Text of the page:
Posts tagged ‘Russian Revolution’

A GLIMPSE INTO THE LIFE…

Grigori Rasputin: A Life from Beginning to End

Written by Hourly History

This short read of approximately fifty pages can be read in an hour or less. As such, it cannot be considered a comprehensive review of “The Mad Monk’s” life. It is one of the better books in this history series.

The book begins with Rasputin’s life as a troubled child born in a small village in Siberia. He had many clandestine meetings with his followers, many of whom were women. Rasputin soon developed a reputation as a womanizer. On the other hand, his banishment to a monastery led to the development of a mystical streak. Rasputin had a habit of carrying out everything in his life to extreme limits.

When the monk cured the Tsar and Tsarina’s son, his history of miracles emerged to become a factor. Rasputin would divide the Greek Orthodox church into factions. He soon found himself surrounded by enemies. During his life, he found himself in and out of favor with the Russian monarchy as well as the common populace.

His ability to work miracles protected him from harm many times. He reportedly survived an assassination attempt by poison, only to be shot while making his escape. The combination of factors including World War I and its effect on the Russian populace would eventually doom the Russian government.

This book will give readers a decent overview of Rasputin’s colorful life and role in twentieth-century Russian history. It whets the appetite and interested readers can move on to more comprehensive studies.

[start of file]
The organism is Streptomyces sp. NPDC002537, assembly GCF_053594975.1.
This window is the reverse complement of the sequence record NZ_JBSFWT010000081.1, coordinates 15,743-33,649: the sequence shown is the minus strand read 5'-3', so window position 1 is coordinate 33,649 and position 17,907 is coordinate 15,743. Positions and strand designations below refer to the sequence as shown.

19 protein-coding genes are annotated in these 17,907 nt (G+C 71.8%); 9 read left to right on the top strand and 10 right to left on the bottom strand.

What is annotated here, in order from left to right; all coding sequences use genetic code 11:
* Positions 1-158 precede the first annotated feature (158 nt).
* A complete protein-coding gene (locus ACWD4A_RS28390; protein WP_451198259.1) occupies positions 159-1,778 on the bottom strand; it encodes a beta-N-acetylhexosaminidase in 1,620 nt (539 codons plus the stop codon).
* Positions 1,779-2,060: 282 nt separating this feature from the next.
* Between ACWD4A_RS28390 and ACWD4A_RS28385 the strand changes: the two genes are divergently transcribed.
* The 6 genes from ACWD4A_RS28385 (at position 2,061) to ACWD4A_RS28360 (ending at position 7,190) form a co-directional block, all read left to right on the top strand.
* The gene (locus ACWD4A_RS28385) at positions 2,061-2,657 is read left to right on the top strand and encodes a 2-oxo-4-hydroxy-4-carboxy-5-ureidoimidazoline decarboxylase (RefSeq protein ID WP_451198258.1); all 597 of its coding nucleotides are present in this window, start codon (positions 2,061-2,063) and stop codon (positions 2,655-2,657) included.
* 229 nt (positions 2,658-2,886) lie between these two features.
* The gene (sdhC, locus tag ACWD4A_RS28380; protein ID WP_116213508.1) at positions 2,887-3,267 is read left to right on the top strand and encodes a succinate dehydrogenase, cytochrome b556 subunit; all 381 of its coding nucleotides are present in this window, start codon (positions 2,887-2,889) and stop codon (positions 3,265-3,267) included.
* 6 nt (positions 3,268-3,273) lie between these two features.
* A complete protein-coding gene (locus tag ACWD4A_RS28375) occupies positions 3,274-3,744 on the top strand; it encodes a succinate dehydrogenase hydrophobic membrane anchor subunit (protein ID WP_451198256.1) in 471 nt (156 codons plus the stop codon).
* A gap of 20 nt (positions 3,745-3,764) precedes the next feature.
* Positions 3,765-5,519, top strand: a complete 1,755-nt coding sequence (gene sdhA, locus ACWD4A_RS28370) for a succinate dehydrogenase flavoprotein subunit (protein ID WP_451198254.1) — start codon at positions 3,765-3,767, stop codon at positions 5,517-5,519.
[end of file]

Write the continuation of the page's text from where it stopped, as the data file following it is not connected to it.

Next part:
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CANINES TO THE RESCUE

Treasure From The Past (Big Honey Dog Mysteries Easter Special Edition)

Written by H.Y. Hanna

BigHoneyDog,pic

This is a special Easter mystery adventure tale in the Big Honey Dog Mystery series. In this chapter book geared for nine to twelve year olds, the beautiful Great Dane and canine friends assist their human owners in solving a mystery from the past.

At the outset, the reader meets Big Honey and some of her canine friends who are playing outdoors while their masters celebrate a beautiful Easter day. The talk turns to the top of the slope where they spy mysterious onion shaped domes in which rumor says a creepy witch lives. Suka, the Siberian Husky, swears she wears black and has creepy claws. Of course they decide to investigate and are startled to find an ominous black figure before them. Turns out to be a old woman guarded by her huge black dog. Our canine friends call out to their owners who come to the rescue.

But the true mystery is about to materialize. The poor old woman named Irina is starving and in danger of losing her house. Years ago she escaped the Russian Revolution with her mother and Nanny. Hidden among their few belongings were a valuable Faberge jeweled egg and a red ruby. After Irina’s parents died, she was forced to sell most of her belongings to pay off their debts. Hidden in a letter that her grandmother wrote are the clues to solving the mystery of where these valuables are hidden. Together with Mishka, Irina’s faithful dog, the indomitable canines head up to the attic to search for clues. They are attacked by a barn owl, but nothing deters them from their mission. Will the fearless canine friends be able to save the day for Irina and Mishka?

The novella is well written combining mystery, history and humor. It is fun to real a tale told from the canine viewpoint. The animals walk their humans outside and cleverly gain the upper hand. Highly recommended for children age nine and up. Adults will find the short story appealing and amusing as well.

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